The “inter-temporal disparity of portfolio risk” is defined as unequal portfolio risk over time. The author provides a solution: Investors should accept a flexible, rather than rigid, investment policy to maximize return and minimize risk as it changes over time. The research suggests that a flexible investment policy based on the absorption ratio is optimal because it results in a higher return-to-risk ratio and a lower measure of vulnerability to portfolio losses.
The objective of the research is to provide evidence of the inter-temporal disparity of portfolio risk (i.e., the inequality of portfolio risk over time). The author suggests that investors adopt flexible, rather than rigid, investment policies. He calculates two different absorption ratio measures to predict shifts in volatility and exposure to loss: the intrinsic absorption, calculated on a portfolio level, and the extrinsic absorption ratio, calculated on the US equity market. His findings indicate that the absorption ratio can be used to determine when to rebalance a portfolio in anticipation of future losses.
How Is This Research Useful to Practitioners?
A high absorption ratio indicates that the assets are tightly linked and delicate; negative shocks will have a greater effect. A low absorption ratio indicates the opposite. The author suggests that practitioners try to obtain low absorption ratios, which will perform better in volatile markets, because they are a more desirable portfolio characteristic.
The target audience for this research is portfolio managers who use a variety of strategies. The strategies include managing policy portfolios according to investment policy statements, maintaining relatively fixed asset weights, and using risk parity. The author suggests that practitioners use a rebalancing rule: When an independent spike of one standard deviation—either in intrinsic or extrinsic fragility (i.e., the absorption ratio)—occurs, half of the portfolio’s liquid equity exposure is exchanged for Treasury bonds, and when both measures of fragility spike simultaneously, the entire liquid equity position is shifted to Treasury bonds. The author’s findings suggest that a flexible investment policy based on portfolio rebalancing to manage risk in periods of increased market volatility is optimal.
The author demonstrates that a jointly conditioned portfolio, which implements rebalancing rules when intrinsic and extrinsic fragility are considered, contributes to an improvement in the long-term growth rate and significantly reduces the portfolio’s volatility and risk disparity, resulting in an improved risk ratio relative to a static portfolio. The proposed rebalancing rule mitigates the inter-temporal disparity of portfolio volatility (i.e., stabilizes the portfolio’s risk profile).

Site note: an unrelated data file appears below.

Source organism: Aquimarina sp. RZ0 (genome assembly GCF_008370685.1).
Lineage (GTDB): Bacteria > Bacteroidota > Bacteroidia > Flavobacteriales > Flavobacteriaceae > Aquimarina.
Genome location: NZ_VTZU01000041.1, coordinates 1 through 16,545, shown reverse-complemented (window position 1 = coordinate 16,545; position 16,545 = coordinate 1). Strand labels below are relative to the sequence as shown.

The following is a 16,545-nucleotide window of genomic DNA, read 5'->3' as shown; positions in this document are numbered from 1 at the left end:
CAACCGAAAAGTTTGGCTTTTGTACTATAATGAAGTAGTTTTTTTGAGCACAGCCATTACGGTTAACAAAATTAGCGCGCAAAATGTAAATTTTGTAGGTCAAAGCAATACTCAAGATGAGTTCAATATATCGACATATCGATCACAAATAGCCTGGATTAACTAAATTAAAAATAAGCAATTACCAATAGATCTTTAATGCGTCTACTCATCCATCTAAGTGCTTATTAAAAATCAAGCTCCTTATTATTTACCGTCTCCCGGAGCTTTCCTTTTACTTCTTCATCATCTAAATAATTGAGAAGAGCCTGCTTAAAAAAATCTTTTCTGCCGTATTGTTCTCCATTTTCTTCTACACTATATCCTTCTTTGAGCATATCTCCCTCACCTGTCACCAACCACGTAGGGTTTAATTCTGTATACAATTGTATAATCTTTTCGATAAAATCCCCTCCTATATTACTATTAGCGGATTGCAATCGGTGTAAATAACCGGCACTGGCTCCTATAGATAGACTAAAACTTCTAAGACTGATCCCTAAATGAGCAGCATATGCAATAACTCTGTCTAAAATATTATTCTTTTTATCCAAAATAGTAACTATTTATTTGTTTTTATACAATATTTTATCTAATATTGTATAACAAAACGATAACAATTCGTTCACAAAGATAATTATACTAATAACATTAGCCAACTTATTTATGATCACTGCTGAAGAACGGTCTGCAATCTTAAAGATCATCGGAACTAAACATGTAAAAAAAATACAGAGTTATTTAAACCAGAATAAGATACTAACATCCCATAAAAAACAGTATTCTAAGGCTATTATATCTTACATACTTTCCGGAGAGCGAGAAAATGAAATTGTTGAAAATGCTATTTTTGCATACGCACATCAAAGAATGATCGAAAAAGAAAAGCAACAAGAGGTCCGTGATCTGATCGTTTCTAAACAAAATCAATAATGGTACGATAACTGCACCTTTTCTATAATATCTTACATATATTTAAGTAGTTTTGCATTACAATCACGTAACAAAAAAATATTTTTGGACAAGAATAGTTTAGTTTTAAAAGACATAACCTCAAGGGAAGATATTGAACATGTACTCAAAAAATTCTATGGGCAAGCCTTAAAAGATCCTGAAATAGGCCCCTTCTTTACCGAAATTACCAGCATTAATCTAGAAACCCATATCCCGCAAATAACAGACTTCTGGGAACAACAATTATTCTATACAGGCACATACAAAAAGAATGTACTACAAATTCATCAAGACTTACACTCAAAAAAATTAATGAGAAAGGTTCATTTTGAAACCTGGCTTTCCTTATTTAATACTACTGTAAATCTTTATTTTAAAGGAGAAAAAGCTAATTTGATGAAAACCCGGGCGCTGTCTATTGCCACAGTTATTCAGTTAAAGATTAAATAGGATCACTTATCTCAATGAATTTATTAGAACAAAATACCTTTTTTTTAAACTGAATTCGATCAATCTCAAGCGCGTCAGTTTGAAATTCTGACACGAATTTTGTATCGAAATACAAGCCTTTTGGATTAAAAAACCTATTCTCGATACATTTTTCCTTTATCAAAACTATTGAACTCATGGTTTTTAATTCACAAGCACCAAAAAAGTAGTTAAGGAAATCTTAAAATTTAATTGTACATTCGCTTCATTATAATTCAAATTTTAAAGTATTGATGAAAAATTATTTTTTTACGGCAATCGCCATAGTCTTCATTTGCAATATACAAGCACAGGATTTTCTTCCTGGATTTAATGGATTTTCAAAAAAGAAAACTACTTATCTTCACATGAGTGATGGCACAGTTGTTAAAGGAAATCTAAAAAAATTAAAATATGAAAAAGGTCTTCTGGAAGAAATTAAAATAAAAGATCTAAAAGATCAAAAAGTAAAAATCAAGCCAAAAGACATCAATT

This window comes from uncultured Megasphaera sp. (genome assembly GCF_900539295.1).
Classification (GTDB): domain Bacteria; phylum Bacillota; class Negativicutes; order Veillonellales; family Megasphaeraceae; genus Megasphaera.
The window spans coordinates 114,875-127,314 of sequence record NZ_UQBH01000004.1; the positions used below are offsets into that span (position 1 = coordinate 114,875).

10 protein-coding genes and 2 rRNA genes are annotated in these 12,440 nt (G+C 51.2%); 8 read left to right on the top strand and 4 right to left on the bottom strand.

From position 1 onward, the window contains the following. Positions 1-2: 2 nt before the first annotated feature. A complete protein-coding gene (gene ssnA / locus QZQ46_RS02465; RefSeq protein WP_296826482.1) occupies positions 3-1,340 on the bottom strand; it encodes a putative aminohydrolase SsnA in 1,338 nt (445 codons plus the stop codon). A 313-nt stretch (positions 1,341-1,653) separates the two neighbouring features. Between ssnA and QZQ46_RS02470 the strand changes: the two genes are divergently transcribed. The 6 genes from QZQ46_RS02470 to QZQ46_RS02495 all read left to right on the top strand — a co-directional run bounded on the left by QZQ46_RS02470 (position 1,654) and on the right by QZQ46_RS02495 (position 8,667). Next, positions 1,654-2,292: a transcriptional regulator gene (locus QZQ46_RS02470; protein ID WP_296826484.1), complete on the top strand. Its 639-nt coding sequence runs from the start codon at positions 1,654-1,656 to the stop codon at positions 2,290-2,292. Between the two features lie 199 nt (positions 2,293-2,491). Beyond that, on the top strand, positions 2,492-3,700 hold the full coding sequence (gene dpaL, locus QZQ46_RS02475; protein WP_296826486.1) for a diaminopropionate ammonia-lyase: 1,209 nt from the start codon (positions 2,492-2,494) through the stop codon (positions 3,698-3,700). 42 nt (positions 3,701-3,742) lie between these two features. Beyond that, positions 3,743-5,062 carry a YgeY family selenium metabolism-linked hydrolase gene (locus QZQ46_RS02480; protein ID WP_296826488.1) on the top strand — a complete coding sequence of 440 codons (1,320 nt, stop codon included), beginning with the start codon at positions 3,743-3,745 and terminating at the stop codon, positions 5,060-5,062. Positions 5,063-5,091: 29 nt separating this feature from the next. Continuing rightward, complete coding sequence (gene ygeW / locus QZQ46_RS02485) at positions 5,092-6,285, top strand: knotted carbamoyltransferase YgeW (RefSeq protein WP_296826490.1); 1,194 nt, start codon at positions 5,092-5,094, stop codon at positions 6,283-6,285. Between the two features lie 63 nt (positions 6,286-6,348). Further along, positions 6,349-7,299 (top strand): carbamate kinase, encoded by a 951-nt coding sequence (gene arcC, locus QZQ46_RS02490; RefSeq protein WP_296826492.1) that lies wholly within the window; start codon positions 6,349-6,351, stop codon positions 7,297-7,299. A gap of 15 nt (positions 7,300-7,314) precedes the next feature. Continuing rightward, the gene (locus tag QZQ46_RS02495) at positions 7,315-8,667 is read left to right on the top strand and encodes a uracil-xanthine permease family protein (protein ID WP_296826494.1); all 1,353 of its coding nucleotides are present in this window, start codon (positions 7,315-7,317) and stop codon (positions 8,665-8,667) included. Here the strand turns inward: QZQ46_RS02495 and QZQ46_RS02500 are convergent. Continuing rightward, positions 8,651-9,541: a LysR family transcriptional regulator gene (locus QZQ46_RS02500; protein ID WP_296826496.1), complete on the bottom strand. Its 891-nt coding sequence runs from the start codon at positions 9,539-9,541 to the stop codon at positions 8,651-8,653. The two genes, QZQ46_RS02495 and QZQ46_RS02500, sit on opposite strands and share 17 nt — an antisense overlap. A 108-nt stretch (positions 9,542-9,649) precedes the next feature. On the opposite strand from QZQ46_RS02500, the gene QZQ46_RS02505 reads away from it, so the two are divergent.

How Did the Author Conduct This Research?
The sample data are from a representative policy portfolio that is composed of the following eight asset classes: US large cap (25%), US small cap (15%), EAFE equity (5%), emerging market equity (5%), US Treasuries (20%), US credit (15%), REITs (5%), and private equity (10%). The portfolio’s returns and volatility from January 1998 to February 2013 are used to calculate loss probability, absorption ratios, correlations, and volatility. To capture extrinsic fragility for a broad market, the US equity market and a select number of industries are used.
The author uses the absorption ratio, or “the fraction of the total variance of a set of asset returns explained or absorbed by a fixed number of eigenvectors.” He includes four portfolio scenario analyses: a static portfolio, an intrinsic portfolio, an extrinsic portfolio, and a combined portfolio. The static portfolio refers to a portfolio managed with a fixed investment policy, whereas the intrinsic and extrinsic portfolios are managed by rebalancing half of the liquid equity positions into Treasury bonds when there is a one standard deviation spike in either intrinsic (portfolio-level) or extrinsic (US equity market) fragility.
The combined portfolio is rebalanced to 100% Treasury bonds when both intrinsic and extrinsic absorption ratios exceed a one standard deviation spike. The author summarizes by clearly indicating that the combined portfolio has the maximum return-to-risk ratio and the lowest measures of one- and three-year disparity. Disparity is a measure of vulnerability to portfolio losses.
The author uses the absorption ratio to measure the ratio of portfolio fragility to losses. The methodology would be more robust if, in the combined portfolio, the author converted the liquid equity positions into more liquid asset classes—for example, exchange-traded funds, index funds, and index futures—rather than converting them into Treasury bonds. He mentions these asset classes in the introduction but does not explore the concept more deeply. He does, however, use the absorption ratio in a different application, as compared with the US Treasury Department’s Office of Financial Research (2012), which uses the absorption ratio as an “effective early warning measure of financial crisis,” or extrinsic fragility.